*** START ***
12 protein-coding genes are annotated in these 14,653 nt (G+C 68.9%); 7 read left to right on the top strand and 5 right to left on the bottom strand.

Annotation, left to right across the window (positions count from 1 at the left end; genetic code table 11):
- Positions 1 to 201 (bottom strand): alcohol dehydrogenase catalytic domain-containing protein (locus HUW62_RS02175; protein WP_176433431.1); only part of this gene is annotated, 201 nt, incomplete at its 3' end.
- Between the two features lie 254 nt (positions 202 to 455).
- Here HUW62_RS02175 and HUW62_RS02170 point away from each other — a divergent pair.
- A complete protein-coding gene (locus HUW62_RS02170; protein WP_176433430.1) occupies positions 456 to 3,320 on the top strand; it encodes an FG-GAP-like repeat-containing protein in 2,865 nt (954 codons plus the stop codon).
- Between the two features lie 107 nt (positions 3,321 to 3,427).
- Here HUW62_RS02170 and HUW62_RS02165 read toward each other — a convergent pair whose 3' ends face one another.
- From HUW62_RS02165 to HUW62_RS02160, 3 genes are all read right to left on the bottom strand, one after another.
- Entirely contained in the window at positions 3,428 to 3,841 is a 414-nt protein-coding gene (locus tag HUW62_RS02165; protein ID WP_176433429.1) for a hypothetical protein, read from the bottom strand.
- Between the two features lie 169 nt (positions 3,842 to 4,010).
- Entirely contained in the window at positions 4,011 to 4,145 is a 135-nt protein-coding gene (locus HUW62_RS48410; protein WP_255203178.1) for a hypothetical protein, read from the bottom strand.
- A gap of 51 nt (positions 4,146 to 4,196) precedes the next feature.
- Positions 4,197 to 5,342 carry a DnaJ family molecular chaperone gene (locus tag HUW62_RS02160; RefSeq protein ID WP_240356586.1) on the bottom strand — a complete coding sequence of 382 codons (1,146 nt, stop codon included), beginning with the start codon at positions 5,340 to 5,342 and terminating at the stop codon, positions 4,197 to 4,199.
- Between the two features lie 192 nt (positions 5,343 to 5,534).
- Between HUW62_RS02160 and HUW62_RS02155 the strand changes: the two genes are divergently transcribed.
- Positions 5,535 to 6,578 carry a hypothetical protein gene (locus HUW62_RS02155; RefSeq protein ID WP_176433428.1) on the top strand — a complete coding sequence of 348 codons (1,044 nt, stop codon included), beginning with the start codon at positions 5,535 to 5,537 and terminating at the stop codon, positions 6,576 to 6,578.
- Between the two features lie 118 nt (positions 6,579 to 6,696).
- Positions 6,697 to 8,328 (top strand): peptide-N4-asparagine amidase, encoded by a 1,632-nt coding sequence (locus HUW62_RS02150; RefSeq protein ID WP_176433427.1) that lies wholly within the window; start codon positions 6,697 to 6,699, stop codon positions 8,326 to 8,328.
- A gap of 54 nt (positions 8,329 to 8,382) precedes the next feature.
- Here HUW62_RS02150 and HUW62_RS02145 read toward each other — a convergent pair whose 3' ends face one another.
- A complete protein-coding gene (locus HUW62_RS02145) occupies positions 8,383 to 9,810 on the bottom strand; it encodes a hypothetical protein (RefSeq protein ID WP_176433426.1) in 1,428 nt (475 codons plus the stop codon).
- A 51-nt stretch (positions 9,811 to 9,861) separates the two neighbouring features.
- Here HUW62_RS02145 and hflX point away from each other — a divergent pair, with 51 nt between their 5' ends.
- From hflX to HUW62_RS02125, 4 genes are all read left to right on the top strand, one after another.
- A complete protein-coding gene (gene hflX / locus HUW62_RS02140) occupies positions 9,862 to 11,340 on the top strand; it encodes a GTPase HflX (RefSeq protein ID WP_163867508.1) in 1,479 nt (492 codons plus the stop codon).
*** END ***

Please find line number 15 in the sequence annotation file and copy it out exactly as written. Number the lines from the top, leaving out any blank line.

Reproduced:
- Between the two features lie 192 nt (positions 5,343 to 5,534).